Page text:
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Not everything that is worth it pays off , not everything that pays off is worth it.

I couldn't find anything specific per se. I only have a vague idea, something along the lines of it adhering to "finding the most optimal decision out of a personal frame of reference."


Despite the ambiguity of the question for both myself and the partakers, the following reply in regards to decision theory, made most sense to me.

"Are you thinking of the branch of philosophy called "decision theory"? (Are you looking for a branch that would study this question, or a "school of thought" that would endorse it?) – guest1806"

closed as unclear what you're asking by Geoffrey Thomas Oct 22 '18 at 16:01

Please clarify your specific problem or add additional details to highlight exactly what you need. As it's currently written, it’s hard to tell exactly what you're asking. See the How to Ask page for help clarifying this question. If this question can be reworded to fit the rules in the help center, please edit the question.

  • I made an edit which you may roll back or continue editing. Welcome to this SE! – Frank Hubeny Oct 22 '18 at 11:36
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    Sounds like folk wisdom of the rocking chair variety rather than philosophy of any sort. – Geoffrey Thomas Oct 22 '18 at 14:31
  • Are you thinking of the branch of philosophy called "decision theory"? (Are you looking for a branch that would study this question, or a "school of thought" that would endorse it?) – guest1806 Oct 22 '18 at 15:16
  • @guest1806 yes, something like this. Thanks. – Vladimir Oct 23 '18 at 8:01
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Any English expression could be viewed from the perspective of natural language. Here is Wikipedia's description of natural language:

In neuropsychology, linguistics, and the philosophy of language, a natural language or ordinary language is any language that has evolved naturally in humans through use and repetition without conscious planning or premeditation. Natural languages can take different forms, such as speech or signing. They are distinguished from constructed and formal languages such as those used to program computers or to study logic.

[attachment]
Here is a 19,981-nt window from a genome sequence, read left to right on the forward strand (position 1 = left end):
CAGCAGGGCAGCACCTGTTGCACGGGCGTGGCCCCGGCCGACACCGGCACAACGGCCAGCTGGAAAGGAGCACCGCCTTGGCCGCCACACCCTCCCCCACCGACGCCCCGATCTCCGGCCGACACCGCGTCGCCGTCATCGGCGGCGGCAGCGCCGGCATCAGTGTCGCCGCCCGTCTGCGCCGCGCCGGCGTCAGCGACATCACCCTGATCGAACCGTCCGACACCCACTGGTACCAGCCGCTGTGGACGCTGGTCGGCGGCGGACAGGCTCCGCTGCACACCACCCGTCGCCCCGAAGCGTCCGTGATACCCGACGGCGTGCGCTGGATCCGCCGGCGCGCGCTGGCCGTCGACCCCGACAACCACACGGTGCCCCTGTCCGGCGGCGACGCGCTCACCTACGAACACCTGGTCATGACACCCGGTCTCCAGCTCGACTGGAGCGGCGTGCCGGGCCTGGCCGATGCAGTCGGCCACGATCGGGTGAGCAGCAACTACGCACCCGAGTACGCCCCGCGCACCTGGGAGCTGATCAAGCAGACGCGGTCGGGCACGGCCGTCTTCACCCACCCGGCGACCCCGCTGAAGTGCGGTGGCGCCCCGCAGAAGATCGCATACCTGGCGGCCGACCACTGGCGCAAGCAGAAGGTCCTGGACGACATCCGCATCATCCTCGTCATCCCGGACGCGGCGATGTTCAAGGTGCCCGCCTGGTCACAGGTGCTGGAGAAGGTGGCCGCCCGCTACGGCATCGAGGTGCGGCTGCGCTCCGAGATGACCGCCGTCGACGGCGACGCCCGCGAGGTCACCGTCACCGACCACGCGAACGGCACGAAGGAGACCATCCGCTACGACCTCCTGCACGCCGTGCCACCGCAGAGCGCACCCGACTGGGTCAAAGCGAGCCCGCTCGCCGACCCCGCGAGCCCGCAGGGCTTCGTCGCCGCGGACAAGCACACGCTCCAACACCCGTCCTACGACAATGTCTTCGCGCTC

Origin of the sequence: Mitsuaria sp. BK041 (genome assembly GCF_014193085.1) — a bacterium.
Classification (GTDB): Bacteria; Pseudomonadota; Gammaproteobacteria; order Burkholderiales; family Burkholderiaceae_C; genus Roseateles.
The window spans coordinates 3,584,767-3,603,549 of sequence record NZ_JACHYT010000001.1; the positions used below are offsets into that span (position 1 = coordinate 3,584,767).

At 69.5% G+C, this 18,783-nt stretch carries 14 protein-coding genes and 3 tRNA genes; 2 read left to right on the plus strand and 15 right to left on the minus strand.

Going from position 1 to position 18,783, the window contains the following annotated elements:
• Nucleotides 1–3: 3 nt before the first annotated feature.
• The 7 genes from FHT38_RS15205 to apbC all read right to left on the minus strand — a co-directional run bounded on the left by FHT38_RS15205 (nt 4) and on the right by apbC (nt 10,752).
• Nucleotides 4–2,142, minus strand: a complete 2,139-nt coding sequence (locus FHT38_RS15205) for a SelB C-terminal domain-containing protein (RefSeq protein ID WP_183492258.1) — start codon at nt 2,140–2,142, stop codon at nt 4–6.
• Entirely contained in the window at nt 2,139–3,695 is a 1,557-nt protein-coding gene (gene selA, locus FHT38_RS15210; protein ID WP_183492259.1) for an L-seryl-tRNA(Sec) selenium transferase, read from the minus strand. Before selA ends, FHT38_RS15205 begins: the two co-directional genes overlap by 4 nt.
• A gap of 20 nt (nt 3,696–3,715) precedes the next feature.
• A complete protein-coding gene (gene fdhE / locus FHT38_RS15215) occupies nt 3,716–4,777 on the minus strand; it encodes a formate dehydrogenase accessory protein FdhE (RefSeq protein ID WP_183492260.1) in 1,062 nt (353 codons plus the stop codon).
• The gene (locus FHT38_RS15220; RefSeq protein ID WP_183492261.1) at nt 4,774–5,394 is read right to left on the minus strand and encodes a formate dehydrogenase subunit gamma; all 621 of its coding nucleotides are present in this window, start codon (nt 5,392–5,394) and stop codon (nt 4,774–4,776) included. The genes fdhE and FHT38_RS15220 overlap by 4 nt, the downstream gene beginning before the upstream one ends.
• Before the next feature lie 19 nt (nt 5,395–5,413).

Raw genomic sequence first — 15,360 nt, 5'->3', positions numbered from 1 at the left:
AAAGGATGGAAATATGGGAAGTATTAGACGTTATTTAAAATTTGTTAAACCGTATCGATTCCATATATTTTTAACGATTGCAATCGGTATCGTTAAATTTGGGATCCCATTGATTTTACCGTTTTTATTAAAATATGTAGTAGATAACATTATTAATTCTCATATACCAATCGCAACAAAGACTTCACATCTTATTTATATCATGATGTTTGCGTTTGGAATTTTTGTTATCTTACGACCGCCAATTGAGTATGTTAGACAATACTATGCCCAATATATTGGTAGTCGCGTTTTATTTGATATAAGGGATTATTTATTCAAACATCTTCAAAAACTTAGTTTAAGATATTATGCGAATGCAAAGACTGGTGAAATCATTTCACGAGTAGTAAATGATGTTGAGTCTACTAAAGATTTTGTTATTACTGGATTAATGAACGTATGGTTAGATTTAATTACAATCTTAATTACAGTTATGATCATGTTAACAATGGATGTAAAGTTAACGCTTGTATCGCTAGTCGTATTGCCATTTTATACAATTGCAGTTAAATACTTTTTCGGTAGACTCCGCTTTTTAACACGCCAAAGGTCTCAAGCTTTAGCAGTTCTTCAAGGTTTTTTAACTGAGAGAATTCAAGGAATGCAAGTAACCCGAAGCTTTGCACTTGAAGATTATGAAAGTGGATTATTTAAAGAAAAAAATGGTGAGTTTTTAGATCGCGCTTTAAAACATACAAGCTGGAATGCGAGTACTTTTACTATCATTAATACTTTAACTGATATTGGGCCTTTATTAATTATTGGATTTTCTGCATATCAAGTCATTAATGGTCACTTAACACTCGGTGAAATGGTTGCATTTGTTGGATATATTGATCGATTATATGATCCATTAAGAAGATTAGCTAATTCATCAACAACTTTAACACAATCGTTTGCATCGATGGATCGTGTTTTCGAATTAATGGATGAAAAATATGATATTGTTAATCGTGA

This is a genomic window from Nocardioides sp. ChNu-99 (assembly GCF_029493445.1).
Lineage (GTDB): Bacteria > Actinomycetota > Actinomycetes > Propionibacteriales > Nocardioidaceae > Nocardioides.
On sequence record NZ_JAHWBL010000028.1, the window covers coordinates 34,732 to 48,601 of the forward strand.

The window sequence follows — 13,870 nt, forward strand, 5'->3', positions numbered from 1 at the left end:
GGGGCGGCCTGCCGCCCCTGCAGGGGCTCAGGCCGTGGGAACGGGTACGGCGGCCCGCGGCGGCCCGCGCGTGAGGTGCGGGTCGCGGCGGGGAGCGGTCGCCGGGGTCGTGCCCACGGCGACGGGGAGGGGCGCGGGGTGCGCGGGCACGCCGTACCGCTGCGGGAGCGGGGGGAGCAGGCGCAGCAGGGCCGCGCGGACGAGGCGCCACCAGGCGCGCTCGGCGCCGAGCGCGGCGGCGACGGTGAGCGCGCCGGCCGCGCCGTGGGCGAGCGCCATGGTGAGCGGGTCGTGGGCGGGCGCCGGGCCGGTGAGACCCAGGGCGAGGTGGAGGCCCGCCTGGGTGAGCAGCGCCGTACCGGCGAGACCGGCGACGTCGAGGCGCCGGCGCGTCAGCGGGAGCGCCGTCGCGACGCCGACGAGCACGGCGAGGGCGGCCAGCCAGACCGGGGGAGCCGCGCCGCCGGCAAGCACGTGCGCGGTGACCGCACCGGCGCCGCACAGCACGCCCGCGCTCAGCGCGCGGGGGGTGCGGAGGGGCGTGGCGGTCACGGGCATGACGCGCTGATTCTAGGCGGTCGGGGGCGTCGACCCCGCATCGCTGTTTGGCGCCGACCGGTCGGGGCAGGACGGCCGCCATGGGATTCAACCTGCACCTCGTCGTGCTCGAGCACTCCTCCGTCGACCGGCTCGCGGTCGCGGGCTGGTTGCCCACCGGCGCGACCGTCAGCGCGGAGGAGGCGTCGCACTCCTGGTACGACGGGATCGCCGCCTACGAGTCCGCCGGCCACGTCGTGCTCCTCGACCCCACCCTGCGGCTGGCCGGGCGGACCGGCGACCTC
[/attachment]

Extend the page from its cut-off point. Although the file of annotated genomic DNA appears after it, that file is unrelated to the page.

The content of the quote, "Not everything that is worth it pays off, not everything that pays off is worth it.", refers to "worth". This may have relevance to "value". Here are two surveys of the idea of value from philosophical perspectives.

Here is Mark Schroeder discussing values:

...“value theory” designates the area of moral philosophy that is concerned with theoretical questions about value and goodness of all varieties — the theory of value.

Here is how Patrick Bondy describes instrumental and final value:

An object (or state, property, etc.) is instrumentally valuable if and only if it brings about something else that is valuable. An object is finally valuable if and only if it’s valuable for its own sake.

Both of these sources, the Stanford Encyclopedia of Philosophy and the Internet Encyclopedia of Philosophy, provide detailed surveys of philosophy which may provide what you are looking for with respect to this question what philosophy or branch of philosophy might be most interested in the perspective on value expressed in the provided quote.


Reference

Bondy, Patrick, "Value, Epistemic", Internet Encyclopedia of Philosophy https://www.iep.utm.edu/ep-value/

Schroeder, Mark, "Value Theory", The Stanford Encyclopedia of Philosophy (Fall 2016 Edition), Edward N. Zalta (ed.), URL = https://plato.stanford.edu/archives/fall2016/entries/value-theory/.

Wikipedia, "Natural language" https://en.wikipedia.org/wiki/Natural_language

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This is probably best understood as a direct refutation of naive Utilitarianism. Utilitarianism is a theory of morality approaches morals from a functional standpoint. The typical gloss on Utilitarianism is "the greatest good for the greatest number." Therefore, in the simplest form of Utilitarianism, something is good if and only if it progresses towards a worthy goal.

Your statement, on the other hand, says that some things are "worth it" (good) even if they don't "pay off" (progresses towards a worthy goal), and that not everything that "pays off" is "worth it."

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